Previously Unknown Mass Extinction Occurred 30 Million Years Ago in Africa

Nearly 63% of Afro-Arabian mammalian species went extinct approximately 30 million years ago (Oligocene epoch), after Earth’s climate shifted from swampy to icy.

A Pleistocene landscape. Image credit: Roman Uchytel, via the Netherlands Institute of Ecology.

A Pleistocene landscape. Image credit: Roman Uchytel, via the Netherlands Institute of Ecology.

In a new study, University of Salford’s Dr. Dorien de Vries and colleagues looked at fossils of five mammal groups: (i) a group of extinct carnivores called hyaenodonts; two rodent groups: (ii) the anomalures (scaly-tail squirrels) and (iii) the hystricognaths (a group that includes porcupines and naked mole rats); and two primate groups: (iv) the strepsirrhines (lemurs and lorises) and (v) the anthropoids (apes and monkeys).

By gathering data on hundreds of fossils from multiple sites in Africa, they were able to build evolutionary trees for these groups, pinpointing when new lineages branched out and time-stamping each species’ first and last known appearances.

Their results show that all five mammal groups suffered huge losses around the Eocene-Oligocene boundary.

“It was a real reset button. After a few million years, these groups start popping up again in the fossil record, but with a new look,” Dr. de Vries said.

“The fossil species that re-appear later in the Oligocene, after the big extinction event, are not the same as those that were found before.”

“It’s very clear that there was a huge extinction event, and then a recovery period,” said Dr. Steven Heritage, a researcher at Stony Brook University and the Duke Lemur Center Museum of Natural History.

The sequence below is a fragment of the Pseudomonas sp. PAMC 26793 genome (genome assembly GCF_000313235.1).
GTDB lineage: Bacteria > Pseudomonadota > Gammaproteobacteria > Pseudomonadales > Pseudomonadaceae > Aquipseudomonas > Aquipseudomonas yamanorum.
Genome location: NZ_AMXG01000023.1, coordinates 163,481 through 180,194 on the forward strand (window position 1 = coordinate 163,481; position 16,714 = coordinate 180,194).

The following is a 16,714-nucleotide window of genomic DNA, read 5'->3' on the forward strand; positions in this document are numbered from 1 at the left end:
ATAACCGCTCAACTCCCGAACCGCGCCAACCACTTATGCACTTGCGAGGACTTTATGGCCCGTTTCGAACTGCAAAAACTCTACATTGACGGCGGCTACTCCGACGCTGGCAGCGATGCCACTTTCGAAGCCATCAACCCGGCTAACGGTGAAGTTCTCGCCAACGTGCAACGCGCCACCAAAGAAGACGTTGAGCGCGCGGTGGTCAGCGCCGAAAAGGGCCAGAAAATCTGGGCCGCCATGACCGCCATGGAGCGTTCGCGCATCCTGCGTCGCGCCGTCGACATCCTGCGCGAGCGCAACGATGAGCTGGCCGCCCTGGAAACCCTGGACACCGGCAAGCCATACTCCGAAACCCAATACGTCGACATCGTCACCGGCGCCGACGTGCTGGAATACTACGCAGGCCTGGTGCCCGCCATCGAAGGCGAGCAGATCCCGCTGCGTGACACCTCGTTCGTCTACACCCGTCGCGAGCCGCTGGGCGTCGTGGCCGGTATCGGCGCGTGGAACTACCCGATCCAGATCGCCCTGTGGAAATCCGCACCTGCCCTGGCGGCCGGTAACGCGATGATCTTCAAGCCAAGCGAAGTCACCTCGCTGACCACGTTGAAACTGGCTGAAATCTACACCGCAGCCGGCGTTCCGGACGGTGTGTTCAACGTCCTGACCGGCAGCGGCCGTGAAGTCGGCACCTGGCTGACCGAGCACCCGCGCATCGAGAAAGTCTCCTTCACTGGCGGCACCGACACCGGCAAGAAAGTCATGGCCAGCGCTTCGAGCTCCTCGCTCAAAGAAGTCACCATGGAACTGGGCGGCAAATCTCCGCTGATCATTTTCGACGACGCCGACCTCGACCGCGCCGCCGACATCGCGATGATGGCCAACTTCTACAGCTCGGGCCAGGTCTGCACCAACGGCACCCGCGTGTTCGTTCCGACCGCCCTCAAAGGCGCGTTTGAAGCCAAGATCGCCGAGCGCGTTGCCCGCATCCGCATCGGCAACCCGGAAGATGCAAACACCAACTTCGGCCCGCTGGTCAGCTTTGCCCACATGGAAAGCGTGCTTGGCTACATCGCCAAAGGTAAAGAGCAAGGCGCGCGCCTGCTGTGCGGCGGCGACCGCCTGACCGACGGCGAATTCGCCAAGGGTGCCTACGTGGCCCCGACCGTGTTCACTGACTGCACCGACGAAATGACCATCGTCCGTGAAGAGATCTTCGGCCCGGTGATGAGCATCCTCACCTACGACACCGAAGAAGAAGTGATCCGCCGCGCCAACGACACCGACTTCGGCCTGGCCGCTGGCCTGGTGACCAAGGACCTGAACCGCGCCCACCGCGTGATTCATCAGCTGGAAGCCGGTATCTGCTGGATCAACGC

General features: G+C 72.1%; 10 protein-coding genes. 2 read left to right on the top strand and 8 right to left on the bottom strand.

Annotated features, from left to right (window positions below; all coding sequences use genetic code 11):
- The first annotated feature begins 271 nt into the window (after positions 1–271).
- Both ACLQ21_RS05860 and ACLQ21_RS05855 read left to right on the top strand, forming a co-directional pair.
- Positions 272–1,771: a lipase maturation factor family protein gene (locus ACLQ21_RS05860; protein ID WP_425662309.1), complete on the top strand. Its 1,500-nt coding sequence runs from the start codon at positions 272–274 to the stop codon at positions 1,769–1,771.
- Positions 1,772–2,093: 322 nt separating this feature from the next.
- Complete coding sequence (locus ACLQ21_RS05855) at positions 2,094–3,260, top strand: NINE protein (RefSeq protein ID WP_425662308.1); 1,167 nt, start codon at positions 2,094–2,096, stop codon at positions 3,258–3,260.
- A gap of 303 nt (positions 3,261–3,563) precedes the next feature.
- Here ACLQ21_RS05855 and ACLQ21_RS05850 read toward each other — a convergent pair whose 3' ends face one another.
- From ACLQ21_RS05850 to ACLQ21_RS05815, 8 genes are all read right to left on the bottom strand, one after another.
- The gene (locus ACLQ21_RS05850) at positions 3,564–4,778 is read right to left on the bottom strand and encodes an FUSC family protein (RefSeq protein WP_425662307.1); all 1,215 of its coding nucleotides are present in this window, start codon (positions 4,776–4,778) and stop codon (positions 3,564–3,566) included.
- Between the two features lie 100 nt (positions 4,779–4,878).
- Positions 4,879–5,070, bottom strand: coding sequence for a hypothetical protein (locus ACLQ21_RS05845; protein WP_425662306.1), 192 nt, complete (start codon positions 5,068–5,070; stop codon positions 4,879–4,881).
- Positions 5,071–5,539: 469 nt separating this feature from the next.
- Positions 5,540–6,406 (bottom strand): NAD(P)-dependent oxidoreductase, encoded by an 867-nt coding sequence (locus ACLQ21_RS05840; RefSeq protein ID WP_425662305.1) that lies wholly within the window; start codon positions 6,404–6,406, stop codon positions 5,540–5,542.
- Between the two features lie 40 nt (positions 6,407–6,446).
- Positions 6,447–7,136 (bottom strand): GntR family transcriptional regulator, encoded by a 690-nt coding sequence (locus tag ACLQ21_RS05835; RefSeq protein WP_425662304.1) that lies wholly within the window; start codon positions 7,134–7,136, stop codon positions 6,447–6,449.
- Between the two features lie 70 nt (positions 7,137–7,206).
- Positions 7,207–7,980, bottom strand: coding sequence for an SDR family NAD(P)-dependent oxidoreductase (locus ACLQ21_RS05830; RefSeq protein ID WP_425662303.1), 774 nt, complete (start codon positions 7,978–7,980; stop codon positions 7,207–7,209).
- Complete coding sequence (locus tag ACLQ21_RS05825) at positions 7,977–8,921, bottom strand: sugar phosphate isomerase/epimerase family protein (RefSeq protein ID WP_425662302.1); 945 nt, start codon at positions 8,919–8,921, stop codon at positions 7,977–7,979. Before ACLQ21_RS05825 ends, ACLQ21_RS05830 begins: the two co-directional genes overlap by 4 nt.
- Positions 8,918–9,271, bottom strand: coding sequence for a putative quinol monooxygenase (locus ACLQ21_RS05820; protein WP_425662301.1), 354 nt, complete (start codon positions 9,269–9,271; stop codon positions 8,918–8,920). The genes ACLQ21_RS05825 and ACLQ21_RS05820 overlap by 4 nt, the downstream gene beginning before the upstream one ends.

The evidence is in the teeth of these animals. Molar teeth can tell a lot about what a mammal eats, which in turns tells a lot about their environment.

The rodents and primates that reappeared after a few million years had different teeth. These were new species, who ate different things, and had different habitats.

“We see a huge loss in tooth diversity, and then a recovery period with new dental shapes and new adaptations,” Dr. de Vries said.

“Extinction is interesting in that way. It kills things, but it also opens up new ecological opportunities for the lineages that survive into this new world,” said Dr. Matt Borths, curator of the Duke Lemur Center Museum of Natural History.

This decline in diversity followed by a recovery confirms that the Eocene-Oligocene boundary acted as an evolutionary bottleneck: most lineages went extinct, but a few survived.

Over the next several millions of years, these surviving lines diversified.

“In our anthropoid ancestors, diversity bottoms out to almost nothing around 30 million years ago, leaving them with a single tooth type,” said Professor Erik Seiffert, a researcher in the Keck School of Medicine at the University of Southern California, the Duke Lemur Center Museum of Natural History, and the Department of Mammalogy at the Natural History Museum of Los Angeles County.

“That ancestral tooth shape determined what was possible in terms of later dietary diversification.”

“There’s an interesting story about the role of that bottleneck in our own early evolutionary history.”

“We came pretty close to never existing, if our monkey-like ancestors had gone extinct 30 million years ago. Luckily they didn’t.”

The study was published in the journal Communications Biology.


D. de Vries et al. 2021. Widespread loss of mammalian lineage and dietary diversity in the early Oligocene of Afro-Arabia. Commun Biol 4, 1172; doi: 10.1038/s42003-021-02707-9


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